Spyro Gyra was the first band to perform at the Tralf in its Theater Place location, and was a mainstay at the club back in the 1970s when it was located in a basement at Main Street and Fillmore Avenue.
Tonight, the Buffalo-born jazz fusion band returns to perform for the Tralf's 30th anniversary celebration.
"It was an honor to open the club and it's cool we're back for the 30th anniversary," says Spyro Gyra saxophonist Jay Beckenstein. "Anytime I play Buffalo it's a special time. I've never let go of my love for the town and its people."
This weekend's anniversary festivities includes the show at 8 tonight by Spyro Gyra and two shows Saturday by the Whispers. Tonight's event also aims to celebrate the people who figured in the Tralf's dramatic past.
"We're going to honor all the former owners and operators," says Jeremy Hoyle of Entertainment Services International, which has been operating the Tralf for eight years, booking artists and presenting shows. (The club's current owner is Tom Barone, ESI founder and president.) "We have people coming in from all over the United States, people that have been involved here."
Those honored guests include founders of the original Tralfamadore, Edward and Robert Lawson; saxophonist Bobby Militello, who owned the Tralf for some years; Ed Smith, who bought the Tralf in 1990 and dubbed it the Marquee at the Tralf; Fred Fadal, the coordinator of the original project design and construction effort; and former operator Alan Dewart.
Hoyle promises patrons will like what they see.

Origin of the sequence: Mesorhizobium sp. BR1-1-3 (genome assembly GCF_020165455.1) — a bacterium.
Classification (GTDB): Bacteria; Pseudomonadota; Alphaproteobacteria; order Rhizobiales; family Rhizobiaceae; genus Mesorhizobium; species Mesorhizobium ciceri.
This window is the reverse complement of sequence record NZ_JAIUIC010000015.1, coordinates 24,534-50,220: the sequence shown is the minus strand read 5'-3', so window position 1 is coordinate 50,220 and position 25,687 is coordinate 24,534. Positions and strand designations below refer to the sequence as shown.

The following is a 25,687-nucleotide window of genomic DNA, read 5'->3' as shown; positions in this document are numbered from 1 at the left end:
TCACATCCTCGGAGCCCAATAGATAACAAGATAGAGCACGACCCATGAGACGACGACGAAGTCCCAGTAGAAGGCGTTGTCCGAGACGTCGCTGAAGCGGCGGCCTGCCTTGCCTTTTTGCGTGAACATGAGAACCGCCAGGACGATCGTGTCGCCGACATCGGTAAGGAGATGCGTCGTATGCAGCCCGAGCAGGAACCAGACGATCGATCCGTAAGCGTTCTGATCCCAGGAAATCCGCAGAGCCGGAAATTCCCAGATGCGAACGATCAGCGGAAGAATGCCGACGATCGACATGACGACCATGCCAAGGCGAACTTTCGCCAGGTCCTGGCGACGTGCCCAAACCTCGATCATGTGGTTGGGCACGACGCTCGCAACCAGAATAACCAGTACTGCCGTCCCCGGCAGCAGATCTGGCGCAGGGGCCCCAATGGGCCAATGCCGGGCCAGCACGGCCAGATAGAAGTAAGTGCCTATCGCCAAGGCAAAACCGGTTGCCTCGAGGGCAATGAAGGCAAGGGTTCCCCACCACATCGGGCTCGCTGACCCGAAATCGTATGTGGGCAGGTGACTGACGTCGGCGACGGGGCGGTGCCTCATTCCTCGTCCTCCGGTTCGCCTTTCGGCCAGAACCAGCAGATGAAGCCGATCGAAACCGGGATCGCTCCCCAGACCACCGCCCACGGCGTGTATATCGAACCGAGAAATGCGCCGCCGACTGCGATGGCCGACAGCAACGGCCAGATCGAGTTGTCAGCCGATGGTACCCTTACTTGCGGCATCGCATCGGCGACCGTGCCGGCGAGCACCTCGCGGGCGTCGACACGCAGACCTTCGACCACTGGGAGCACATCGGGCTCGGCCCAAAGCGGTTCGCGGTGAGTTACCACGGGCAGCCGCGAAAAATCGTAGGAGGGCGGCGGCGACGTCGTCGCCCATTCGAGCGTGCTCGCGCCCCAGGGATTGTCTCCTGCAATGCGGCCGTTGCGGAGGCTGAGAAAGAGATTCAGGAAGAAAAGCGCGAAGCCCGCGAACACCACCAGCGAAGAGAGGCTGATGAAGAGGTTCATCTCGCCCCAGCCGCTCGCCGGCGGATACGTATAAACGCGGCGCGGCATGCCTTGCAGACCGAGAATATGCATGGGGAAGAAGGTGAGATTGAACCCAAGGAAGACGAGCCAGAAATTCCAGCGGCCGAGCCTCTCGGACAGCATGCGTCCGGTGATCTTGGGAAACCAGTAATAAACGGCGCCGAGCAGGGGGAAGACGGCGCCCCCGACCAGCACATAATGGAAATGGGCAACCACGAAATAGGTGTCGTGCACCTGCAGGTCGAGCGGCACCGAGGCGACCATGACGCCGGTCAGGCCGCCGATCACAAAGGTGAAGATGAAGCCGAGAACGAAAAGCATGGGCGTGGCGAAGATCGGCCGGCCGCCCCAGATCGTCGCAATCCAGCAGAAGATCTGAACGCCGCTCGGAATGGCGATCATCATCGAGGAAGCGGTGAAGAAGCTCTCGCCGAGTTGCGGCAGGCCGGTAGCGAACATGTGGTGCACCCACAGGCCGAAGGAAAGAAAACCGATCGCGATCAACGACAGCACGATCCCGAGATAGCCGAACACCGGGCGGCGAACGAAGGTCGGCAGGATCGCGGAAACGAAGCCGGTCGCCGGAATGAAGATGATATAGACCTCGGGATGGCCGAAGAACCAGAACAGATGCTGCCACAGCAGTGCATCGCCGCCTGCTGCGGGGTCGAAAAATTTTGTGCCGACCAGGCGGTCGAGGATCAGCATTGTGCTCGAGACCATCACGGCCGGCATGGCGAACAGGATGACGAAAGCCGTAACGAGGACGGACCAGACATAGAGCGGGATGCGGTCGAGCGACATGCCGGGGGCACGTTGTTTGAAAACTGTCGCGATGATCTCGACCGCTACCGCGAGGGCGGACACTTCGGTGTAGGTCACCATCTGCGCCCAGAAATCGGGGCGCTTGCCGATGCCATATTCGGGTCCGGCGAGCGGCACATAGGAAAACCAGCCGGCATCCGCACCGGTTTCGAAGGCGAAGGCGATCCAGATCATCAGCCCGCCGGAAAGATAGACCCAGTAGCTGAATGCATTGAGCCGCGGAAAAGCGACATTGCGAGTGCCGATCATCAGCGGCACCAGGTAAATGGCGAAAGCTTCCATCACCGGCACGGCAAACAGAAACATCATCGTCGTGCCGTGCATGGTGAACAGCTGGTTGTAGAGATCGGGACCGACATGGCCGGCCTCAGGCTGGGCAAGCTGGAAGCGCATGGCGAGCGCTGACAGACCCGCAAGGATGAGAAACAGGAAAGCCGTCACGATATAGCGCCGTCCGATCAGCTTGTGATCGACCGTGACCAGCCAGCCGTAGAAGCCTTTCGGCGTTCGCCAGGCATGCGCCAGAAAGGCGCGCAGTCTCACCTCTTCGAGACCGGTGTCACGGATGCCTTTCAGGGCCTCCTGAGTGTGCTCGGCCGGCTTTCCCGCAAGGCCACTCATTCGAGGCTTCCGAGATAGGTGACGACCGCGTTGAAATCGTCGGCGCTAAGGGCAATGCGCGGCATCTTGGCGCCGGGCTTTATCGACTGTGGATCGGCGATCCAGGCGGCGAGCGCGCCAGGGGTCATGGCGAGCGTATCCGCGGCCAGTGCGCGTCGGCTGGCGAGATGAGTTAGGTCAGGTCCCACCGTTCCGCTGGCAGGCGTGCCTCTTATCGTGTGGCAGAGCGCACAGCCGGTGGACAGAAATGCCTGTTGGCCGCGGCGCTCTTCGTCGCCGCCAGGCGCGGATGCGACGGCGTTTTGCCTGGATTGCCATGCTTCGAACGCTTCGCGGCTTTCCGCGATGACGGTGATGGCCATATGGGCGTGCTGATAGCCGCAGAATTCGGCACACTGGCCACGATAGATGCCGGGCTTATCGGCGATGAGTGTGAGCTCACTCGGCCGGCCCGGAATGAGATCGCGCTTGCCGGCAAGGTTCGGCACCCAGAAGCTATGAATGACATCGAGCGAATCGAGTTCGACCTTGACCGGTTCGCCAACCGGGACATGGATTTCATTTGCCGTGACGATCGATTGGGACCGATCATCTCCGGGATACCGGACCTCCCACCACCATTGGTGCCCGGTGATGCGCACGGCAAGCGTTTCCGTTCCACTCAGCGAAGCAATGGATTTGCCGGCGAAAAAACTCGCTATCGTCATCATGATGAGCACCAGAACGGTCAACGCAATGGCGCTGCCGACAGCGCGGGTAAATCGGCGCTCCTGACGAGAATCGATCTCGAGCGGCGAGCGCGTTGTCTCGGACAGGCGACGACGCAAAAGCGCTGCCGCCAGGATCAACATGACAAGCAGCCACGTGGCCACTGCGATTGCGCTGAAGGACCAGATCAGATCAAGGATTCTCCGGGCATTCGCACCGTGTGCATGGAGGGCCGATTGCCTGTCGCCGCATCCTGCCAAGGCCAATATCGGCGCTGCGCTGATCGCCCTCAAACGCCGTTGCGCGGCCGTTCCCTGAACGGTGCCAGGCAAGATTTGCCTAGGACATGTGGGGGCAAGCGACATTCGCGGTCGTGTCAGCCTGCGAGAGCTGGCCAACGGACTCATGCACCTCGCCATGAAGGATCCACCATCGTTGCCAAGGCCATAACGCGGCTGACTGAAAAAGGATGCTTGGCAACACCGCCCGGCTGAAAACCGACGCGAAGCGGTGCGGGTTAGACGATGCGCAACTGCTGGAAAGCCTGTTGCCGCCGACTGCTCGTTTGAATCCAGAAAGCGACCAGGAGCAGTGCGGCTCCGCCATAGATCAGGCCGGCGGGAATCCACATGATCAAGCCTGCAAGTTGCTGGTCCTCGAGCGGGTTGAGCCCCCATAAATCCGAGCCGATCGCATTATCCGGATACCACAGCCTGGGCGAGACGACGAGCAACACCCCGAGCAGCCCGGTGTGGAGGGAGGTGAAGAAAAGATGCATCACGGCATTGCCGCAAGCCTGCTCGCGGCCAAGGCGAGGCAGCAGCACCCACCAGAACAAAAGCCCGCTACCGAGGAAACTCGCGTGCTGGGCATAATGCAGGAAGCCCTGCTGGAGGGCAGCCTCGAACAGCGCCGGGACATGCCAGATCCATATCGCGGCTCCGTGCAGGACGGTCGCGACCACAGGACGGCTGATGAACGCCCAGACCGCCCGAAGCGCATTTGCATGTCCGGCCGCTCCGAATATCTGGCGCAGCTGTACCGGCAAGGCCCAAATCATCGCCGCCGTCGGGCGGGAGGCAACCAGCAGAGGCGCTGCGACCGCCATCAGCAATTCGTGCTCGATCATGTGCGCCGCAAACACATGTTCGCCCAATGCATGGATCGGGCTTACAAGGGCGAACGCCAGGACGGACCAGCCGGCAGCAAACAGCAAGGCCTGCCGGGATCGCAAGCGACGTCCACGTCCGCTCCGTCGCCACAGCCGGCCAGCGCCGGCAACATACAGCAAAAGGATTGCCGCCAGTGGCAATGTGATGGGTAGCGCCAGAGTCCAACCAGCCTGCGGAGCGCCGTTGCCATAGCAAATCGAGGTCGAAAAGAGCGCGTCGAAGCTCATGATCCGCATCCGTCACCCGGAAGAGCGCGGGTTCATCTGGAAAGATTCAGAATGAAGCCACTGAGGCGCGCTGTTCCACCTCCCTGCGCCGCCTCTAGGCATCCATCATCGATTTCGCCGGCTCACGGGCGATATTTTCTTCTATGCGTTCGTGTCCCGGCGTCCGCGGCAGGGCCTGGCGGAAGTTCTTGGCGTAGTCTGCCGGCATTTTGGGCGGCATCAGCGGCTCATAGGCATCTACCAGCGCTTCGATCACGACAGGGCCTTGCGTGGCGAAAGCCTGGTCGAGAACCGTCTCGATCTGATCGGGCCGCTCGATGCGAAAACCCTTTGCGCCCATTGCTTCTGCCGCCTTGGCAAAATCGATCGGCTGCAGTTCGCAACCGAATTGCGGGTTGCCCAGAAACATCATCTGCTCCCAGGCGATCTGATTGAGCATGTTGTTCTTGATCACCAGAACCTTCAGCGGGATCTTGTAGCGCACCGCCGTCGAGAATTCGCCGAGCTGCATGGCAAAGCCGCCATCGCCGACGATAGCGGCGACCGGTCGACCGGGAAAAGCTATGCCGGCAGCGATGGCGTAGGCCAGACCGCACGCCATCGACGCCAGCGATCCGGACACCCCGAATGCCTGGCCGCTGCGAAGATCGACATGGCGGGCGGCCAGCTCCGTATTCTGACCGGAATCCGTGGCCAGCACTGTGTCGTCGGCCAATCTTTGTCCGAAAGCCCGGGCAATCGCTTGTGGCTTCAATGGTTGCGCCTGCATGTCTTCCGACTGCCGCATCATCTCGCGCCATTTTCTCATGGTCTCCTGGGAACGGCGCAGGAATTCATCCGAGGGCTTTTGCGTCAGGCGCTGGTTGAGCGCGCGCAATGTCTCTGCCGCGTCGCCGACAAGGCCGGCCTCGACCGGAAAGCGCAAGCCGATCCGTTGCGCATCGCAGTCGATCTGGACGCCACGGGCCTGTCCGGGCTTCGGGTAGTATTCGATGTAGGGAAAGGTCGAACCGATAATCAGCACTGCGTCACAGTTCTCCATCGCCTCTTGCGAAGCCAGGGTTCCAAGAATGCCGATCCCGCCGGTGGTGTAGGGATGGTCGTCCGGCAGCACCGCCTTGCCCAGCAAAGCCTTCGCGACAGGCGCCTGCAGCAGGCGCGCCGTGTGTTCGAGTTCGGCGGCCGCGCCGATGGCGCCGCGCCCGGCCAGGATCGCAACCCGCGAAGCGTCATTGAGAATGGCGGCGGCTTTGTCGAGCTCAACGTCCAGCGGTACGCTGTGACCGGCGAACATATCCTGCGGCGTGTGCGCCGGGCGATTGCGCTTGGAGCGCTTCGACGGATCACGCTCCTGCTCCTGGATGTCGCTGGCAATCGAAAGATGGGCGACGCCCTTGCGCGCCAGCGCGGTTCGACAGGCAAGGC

"We can't wait for people to see how the Tralf is thriving once again," Hoyle says. "Our venue has undergone many remarkable improvements in the past few years. Technical, cosmetic, operational and otherwise.
"A lot of people walk in and ask, ‘What happened here?' " he says. "There used to be an atrium outside the hall. Now there are government offices. So the outside of the Tralf is definitely different. It's still undergoing renovations.
"Inside the Tralf, we put in a new bar this week. We put in a brand-new sound system this week. We have absolute top-of-the-line equipment here now. I know, everyone says that," Hoyle laughs. "But we actually do. And the place just looks different. Just last week I said to Tom [Barone], ‘This place is something we're proud of.' He has done so much inside. The way it looks. The way it's lit. There's just been so much done to it. There's been so many improvements. It's something for Buffalo to be proud of."
The Tralfamadore Cafe's old basement location is fondly remembered by many. But the 400-seat "new" venue, opened in 1982 in a renovated Theater Place building, has earned its own place in history. Bigger than most clubs, smaller than most concert halls, it allows patrons to sit at tables, cabaret style, and enjoy drinks and food. The concept may be simple, but it is a rarity in Buffalo.
The Tralf has been unpredictable over the years, as it has gone through different owners. It occasionally went dark for long periods of time, its fortunes a topic of Buffalo gossip.
For Barone, the Tralf has "been a fantastic club since the first day it opened. Every owner has brought something that has made the club a little bit better. Our hope is to return it to its original plan – to make it the best music venue in Buffalo and a great place for fans to see music up close and personal."
This weekend is a great place to start, and Beckenstein, for one, is excited to return, saying it will be "a love fest."
"I'm looking forward to seeing old friends and reconnecting with Buffalo."